Most people would have been happy to buy cheaper CD's they could have put them together themselves. And they'd have few problems giving recording artists their due if it wasn't so clear the real issue was greed and power, not artistic copyright. ***
Sometimes the most revolutionary technology comes where you least expect it. For nearly a half-century, commercial broadcasting was controlled by three greedy men in New York. TV-watchers could choose from the tepid offerings of three networks, CBS, ABC and NBC, all of whom broadcast more or less the same thing for decades, with the blessing of the federal government and its none-too-demanding regulators. One of the most promising new forms of information technology in the history of the planet became a vehicle for running dumb sitcoms and selling cereal and cars to the enrichment of a handful of companies, Anchor Monsters and gazillionnaire media poobahs.
Then came the zapper, one of the most revolutionary and, at the time, least appreciated, bits of technology ever invented. Viewers suddenly began to take control of the TV back. They didn't have to watch stale newscasts, interminable commercials, or witless programs. They could switch without moving.
Ever since, power has been steadily shifting away from the three moguls who had seized control of TV almost from the second it was invented, and towards the millions of individual people who watch it. Nothing has captured this shift as dramatically as the MP3 player, perhaps a potentially more revolutionary instrument than the switcher.
For years, popular culture and information in America have been run by the few who decided what the many could see, read, hear or see.
The Net has blown that model of information distribution all to hell. The many have more power than ever over what they see, read, hear and buy, and they call also communicate more and more with one another.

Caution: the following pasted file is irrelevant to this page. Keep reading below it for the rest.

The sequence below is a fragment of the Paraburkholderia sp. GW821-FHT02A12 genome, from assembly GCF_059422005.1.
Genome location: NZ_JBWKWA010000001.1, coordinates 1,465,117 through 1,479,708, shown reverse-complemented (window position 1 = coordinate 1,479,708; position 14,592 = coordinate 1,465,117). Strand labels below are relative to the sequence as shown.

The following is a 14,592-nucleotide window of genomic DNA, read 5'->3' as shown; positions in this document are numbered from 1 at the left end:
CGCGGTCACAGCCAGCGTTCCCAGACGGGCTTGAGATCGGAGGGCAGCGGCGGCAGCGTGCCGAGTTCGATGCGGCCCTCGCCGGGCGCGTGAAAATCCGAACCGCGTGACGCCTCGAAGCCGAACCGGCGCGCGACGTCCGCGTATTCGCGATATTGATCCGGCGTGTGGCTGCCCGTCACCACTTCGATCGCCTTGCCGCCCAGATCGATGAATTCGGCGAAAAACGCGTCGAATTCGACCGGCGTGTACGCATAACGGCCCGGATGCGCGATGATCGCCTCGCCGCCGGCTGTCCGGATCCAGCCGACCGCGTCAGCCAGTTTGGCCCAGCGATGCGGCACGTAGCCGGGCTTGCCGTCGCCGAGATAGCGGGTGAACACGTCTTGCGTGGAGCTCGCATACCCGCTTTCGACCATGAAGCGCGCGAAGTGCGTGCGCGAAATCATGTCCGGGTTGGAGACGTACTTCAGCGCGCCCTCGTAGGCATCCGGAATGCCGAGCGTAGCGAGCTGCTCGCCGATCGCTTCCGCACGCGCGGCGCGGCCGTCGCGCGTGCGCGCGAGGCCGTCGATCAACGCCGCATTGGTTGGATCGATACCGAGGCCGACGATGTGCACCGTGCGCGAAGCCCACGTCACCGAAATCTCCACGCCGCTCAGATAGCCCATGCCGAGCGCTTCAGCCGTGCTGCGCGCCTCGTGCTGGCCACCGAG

The MP3 player, available for free on the Web, is sending the music industry into meltdown. Record executives are enraged that millions of people, until recently completely depend on them for what to buy and how to buy it, are now all music impressarios in their own right.
According to Jupiter Communications, "MP3" is the second most popular search engine query term after "sex." There have been more than five million downloads of the MP3 player from WinAmp's MP3.com site. (For the record, MP3's formal name is MPEG Layer 3. It allows large audio files to be condensed to about one-tenth their size without significantly harming music quality). There are thousands, perhaps even tens of thousands of geeks, college kids and teenagers who have some of the rich and diverse music and song libraries, and who have rarely, if ever, bought a CD, for for whom music piracy is an entrenched cultural, even political ideology. They are the real legacy of the recording industry's ignorant response to the Internet. They ought as well be a powerful warning to other kinds of media companies seeking to maintain their monopolies on information or culture.